In the not-so-distant past, Dick and Charlie Monfort, owners of the Colorado Rockies, have been accused of being "cheap" to the point of compromising the team. But that negative image, warranted or not, may not survive beyond today, when the Rockies play their home opener against the Arizona Diamondbacks. After the Josh McDaniels debacle, the Melo Drama, and the implosion of the Colorado Avalanche, the Rox appear to be the most stable and coherently managed major professional sports team in the state.
But the Rockies aren't just benefiting from the woes of the other teams; they've established real credibility with the World Series run of 2007, consistent contention for the National League West crown, and extending the contracts of Troy Tulowitzki, Carlos Gonzalez, and Jorge De La Rosa.
"I'd say that we've always run the team the same way," Dick Monfort (pictured) tells me after leading a gaggle of reporters on a tour of upgrades at Coors Field. "But right now [compared to the other professional teams] we are kind of hot. It all goes in waves."
Monfort adds that he, his brother, and the rest of the Rockies' leaders are committed to competition and aren't afraid to invest in a player they think can help the team win. And with the media tour, the organization seemed to be making the point that it applies a similar philosophy to Coors Field, generally regarded as one of the best places in the country to watch a baseball game.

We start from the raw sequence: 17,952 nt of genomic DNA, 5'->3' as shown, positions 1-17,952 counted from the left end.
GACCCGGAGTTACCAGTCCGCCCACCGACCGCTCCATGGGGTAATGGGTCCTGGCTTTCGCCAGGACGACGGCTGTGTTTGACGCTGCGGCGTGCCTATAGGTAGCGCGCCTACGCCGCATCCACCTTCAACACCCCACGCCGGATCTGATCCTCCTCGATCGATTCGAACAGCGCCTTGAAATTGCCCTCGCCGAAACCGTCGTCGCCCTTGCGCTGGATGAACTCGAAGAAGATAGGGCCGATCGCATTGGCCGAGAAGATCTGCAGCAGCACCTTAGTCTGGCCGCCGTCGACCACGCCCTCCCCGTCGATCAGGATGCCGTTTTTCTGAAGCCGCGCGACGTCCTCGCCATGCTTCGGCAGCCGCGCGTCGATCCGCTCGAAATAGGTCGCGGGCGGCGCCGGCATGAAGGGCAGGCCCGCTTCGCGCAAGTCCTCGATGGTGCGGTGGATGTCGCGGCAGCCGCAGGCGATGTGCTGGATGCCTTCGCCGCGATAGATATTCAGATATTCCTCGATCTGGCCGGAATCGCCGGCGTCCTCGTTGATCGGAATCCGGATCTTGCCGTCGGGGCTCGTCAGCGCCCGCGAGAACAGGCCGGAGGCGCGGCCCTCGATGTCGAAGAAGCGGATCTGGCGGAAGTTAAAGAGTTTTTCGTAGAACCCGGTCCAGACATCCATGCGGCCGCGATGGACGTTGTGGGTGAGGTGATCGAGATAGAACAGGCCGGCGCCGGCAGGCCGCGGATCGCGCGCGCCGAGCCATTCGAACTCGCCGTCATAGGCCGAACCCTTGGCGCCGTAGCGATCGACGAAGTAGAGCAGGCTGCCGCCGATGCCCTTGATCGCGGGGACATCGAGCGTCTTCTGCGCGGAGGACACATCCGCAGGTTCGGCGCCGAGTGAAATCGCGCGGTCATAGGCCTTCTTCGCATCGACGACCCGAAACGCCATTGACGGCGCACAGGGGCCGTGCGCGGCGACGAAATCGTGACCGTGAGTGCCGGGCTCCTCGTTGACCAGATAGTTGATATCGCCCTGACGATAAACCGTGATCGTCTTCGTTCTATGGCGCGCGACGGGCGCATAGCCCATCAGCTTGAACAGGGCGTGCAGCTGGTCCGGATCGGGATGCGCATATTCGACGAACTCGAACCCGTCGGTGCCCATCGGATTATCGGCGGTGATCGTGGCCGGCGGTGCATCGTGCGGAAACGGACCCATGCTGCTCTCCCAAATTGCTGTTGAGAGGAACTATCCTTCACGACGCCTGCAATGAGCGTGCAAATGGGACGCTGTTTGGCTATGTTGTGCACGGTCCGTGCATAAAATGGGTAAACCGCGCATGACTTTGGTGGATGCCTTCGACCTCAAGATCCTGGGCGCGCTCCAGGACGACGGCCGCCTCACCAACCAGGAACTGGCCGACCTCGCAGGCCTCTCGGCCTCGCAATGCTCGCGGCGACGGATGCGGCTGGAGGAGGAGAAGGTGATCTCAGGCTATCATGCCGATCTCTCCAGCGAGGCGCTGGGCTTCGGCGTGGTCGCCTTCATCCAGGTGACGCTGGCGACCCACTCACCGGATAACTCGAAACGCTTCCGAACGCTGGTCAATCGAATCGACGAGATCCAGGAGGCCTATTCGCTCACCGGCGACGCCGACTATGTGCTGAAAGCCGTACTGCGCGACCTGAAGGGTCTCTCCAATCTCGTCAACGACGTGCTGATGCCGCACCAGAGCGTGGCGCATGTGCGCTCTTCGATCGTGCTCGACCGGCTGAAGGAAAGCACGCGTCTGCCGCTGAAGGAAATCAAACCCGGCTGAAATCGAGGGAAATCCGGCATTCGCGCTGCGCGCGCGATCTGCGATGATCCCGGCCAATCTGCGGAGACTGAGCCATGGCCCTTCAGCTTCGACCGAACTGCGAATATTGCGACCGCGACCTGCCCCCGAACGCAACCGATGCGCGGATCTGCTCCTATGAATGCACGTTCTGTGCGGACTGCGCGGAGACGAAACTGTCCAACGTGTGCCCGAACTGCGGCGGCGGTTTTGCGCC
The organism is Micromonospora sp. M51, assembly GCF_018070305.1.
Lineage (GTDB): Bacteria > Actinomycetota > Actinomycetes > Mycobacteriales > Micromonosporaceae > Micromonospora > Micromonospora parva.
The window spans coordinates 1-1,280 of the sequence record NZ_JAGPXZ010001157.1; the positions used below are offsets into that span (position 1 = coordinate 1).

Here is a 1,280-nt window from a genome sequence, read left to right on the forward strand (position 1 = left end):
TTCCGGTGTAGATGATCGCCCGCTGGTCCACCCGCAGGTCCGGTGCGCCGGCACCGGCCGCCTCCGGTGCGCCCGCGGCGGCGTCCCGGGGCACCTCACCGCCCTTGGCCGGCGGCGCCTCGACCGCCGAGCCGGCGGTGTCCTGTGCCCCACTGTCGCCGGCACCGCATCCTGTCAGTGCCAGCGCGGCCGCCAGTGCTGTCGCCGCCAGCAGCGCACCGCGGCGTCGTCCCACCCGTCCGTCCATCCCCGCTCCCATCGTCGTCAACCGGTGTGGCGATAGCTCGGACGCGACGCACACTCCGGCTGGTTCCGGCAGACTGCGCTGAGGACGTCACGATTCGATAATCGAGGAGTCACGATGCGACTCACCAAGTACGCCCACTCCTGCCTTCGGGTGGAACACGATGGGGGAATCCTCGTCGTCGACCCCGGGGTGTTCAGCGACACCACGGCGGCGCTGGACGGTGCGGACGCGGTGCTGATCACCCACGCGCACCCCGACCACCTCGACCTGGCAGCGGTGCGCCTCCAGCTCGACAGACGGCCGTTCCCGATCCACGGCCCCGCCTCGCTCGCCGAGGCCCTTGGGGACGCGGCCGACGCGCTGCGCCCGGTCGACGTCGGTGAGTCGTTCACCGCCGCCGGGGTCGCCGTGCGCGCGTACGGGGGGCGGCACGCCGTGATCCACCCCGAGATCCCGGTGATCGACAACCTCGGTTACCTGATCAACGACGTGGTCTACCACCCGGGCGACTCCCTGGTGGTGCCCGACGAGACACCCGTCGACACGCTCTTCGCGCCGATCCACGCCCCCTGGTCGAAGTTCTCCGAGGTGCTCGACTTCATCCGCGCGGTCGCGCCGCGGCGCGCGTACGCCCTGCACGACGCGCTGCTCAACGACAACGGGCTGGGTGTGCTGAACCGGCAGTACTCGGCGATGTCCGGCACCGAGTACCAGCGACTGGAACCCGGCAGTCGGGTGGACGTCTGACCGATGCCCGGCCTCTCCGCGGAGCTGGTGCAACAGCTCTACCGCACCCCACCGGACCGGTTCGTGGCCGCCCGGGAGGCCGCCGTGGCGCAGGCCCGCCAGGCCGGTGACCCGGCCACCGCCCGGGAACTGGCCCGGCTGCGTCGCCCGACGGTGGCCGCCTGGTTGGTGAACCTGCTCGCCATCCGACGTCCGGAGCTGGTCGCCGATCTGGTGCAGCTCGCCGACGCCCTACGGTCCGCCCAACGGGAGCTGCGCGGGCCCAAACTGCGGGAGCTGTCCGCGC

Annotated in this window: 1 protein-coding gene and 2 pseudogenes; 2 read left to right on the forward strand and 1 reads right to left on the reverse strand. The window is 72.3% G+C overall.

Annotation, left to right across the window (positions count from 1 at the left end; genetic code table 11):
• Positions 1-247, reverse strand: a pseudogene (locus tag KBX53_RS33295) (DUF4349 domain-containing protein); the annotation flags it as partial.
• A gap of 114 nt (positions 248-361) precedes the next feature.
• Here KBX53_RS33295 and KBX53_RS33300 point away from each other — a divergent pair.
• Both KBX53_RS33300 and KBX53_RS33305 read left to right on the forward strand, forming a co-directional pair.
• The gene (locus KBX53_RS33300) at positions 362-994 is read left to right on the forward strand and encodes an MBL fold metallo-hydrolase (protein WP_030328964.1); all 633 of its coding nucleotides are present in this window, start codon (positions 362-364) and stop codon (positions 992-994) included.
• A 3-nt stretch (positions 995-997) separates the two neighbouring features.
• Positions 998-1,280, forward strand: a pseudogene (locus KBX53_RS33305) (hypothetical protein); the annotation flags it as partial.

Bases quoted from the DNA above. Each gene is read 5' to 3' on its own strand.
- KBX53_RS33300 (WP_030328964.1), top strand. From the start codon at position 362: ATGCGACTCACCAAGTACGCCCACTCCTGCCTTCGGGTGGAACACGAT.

Among the additions and upgrades made to the 18-year-old stadium is a new club area in the right/center field mezzanine called the Camarena Loft, "our first dive into the club-type atmosphere," says Monfort. And there's the Wazee Market, an open-air brick-oven pizza and gelato joint located in the concourse along the third-base line. Patrons of the Mountain Ranch Club Bar & Grille (the restaurant overlooking the right field/first-base-line corner) will notice upgraded viewing angles and better tables, and new purple lights have been installed around the exterior of the stadium.
"This place is a big investment," Monfort says. "The taxpayers spent more than $200 million on it, and it would probably cost between $500 [million] and $600 million today. It's our responsibility to keep it up and make it a friendly place to g0."